Common sense analysis of this, that and the other

Sponge Cake

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My grandma made arguably the world’s best sponge cake.

Its soft moist texture and slightly eggy flavour meant it not only tasted fabulous, but was probably pretty nutritious too. Best of all, the cake mix made an excellent topping for her apple and raisin strudel. Del-ic-ious!

Now to make the perfect sponge cake is no mean feet, it takes a mix of essentials, that if not applied properly and with care could lead to a cake that is tasteless, sickly sweet, frustratingly flat, over-baked and leathery, burned, soggy – or heaven forbid, all squishy in the middle. Yuck!

Let us consider the attributes required for the perfect sponge cake:

1. Budget

Without adequate funds, no matter how strictly you desire to adhere to the remaining essentials, you will not get very far!

2. Ingredients

The perfect parts make the perfect whole. Leave out any vital component (or equally suitable substitute) and people will notice, leaving unwanted cake on the side of their plate. Worse, unless your excuse is a good one, they may never return for tea again.

In family and business, values can also be construed as essential ingredients. Without them, your cake may have no soul.

3. Kitchen

Location location locaketion! You need space. Enough of it to position yourself as well as the tools and kitchenware required to weigh the ingredients, mix them and carry out the rest of the process. Too cramped and you may have to stack items that could fall over. Too much space may stretch your resources.

4. Tools

You don’t want to faf around guessing because you don’t have the correct measuring spoon. You want to focus on the task at hand, carrying out ‘process’.

5. Process

Like the budget, without a tried and tested strategy, instructions or process, your cake may end up pear shaped, or worse, pear flavoured!

Accidents or changes of plan can sometimes lead to beneficial discovery, so you never know, you may invent pear flavoured sponge cake and retire a baker millionaire, or at the very least, very popular with your younger family members and guests!

The term ‘process’ comes from a philosophy devised by industrial design firm Frog Design of California.

6. Proportions

This is where the magic happens. A little too much here, or too little there, and as per Process, your cake may end up either inedible or undesired. Often, a cook may take such valuable secrets as proportions to the grave. So, don’t forget to ask Grandma while you can!

7. Temperature

Self explanatory.

8. Timing

Once again, a critical component. Leave your cake in the oven too long, and it will be too chewy, hard – or worse, an unintentionally excellent source of carbon.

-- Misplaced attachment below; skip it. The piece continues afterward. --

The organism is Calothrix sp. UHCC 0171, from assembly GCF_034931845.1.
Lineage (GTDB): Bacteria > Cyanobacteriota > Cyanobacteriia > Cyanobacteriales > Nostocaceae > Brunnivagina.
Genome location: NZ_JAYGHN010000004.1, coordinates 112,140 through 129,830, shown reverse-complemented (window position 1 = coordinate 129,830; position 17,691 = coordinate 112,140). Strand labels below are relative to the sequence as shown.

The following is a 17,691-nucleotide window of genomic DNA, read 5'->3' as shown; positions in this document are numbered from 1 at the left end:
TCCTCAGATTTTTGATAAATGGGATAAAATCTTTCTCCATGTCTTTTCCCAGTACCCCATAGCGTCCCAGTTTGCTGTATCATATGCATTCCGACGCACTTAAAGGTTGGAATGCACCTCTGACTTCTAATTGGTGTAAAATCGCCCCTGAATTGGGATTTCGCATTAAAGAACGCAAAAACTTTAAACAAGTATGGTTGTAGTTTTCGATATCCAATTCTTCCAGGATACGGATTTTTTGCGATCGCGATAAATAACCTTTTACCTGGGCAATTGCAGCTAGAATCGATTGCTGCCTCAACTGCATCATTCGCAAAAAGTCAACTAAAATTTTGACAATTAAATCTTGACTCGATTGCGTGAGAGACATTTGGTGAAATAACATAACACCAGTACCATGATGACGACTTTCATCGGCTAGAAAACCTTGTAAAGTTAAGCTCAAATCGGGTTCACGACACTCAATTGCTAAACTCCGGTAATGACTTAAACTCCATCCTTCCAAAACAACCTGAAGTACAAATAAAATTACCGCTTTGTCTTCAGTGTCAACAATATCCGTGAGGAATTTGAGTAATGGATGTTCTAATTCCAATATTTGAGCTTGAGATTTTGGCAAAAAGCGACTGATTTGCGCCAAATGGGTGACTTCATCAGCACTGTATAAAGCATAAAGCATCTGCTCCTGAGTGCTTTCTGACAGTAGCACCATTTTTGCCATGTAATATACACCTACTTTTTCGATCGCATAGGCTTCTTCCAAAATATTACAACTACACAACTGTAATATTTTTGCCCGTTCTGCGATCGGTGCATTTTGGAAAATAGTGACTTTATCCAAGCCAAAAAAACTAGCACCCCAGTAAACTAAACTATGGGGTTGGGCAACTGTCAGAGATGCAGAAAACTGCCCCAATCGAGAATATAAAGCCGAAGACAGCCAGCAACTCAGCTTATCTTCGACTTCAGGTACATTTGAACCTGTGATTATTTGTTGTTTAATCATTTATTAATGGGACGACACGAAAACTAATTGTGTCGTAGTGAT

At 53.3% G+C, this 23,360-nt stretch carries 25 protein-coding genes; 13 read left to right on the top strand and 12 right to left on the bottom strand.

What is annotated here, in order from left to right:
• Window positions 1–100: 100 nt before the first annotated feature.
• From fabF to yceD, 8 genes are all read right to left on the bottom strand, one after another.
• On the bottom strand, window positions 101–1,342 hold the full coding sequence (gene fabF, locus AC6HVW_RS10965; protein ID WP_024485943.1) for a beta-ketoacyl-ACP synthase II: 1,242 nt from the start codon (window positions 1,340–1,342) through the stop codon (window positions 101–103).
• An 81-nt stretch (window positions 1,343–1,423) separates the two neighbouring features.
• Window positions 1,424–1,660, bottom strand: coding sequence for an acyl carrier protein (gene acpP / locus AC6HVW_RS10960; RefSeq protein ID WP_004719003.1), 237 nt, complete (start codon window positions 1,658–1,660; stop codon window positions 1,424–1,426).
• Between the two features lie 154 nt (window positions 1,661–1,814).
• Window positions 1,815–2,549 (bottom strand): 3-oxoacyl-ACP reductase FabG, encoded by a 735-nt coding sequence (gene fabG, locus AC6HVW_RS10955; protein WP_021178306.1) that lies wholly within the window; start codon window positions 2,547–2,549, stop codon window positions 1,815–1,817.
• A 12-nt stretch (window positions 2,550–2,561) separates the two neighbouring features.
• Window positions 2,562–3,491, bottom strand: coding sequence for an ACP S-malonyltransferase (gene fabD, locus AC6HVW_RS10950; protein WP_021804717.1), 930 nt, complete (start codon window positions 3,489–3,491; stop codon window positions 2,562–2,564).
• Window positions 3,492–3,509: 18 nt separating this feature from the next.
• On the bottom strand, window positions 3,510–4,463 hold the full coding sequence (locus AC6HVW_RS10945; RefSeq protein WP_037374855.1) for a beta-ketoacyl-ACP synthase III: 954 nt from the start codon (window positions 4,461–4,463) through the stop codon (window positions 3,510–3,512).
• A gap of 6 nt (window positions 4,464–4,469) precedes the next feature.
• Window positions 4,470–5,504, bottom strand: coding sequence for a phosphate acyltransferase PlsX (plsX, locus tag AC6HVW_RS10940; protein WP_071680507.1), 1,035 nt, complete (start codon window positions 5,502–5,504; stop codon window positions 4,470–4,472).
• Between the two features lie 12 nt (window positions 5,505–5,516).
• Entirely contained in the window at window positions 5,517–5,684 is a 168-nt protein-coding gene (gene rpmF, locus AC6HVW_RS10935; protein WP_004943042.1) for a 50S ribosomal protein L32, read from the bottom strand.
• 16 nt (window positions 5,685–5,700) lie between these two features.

9. Assistance & focus

a) We all know that the moment another individual is introduced into the mix, the challenges outlined above fade into insignificance. A sentient being is not a spoon – and so will from the start require constant instruction and correction – unless they are taking on the leadership role themselves. If that person is not a team player, late, troublesome, untrustworthy or dislikes being told what to do, you already face a challenge. In fact, if the mission is critical and you only have one cake to bake by a specific deadline (and you know what you are doing), it is often best to go with gut instinct, send your help away and find another – or go it alone.

b) Most importantly, and related to 9(a), focus. In each successful venture I have been associated with, either by chance or choice (or both!), my crew and/or I were able to crack on without distraction. Our minds free to zero in on the matter at hand whilst subconsciously being aware of or thinking about what we had to do next. Anyone disrupting the mixing or baking process is effectively (even if without intent to harm) putting a spanner in the works, or in our case, in the cake mix.

If for whatever reason you are unable to focus or deal with any distractions, my (learned!) advice is to switch the oven off, clean up the kitchen and try again another day.

People will wait for good cake.

10. So

Never compromise.

I was inspired to write Sponge Cake in late 2010 to illustrate points when discussing certain matters with members of my family, friends and company crew. At some point, I will list projects created by my employer that were or are examples of Sponge Cake Project Management in action, including those that were successful because we did not compromise or suffer distraction, and those that suffered because for whatever reason, we were unable to follow the Sponge Cake mantra.

The August 2012 NASA Curiosity landing and London 2012 Olympics are examples of Sponge Cake ventures – well funded, well planned and supported by a stellar team.



Written by Oflife

April 29, 2012 at 10:07 am

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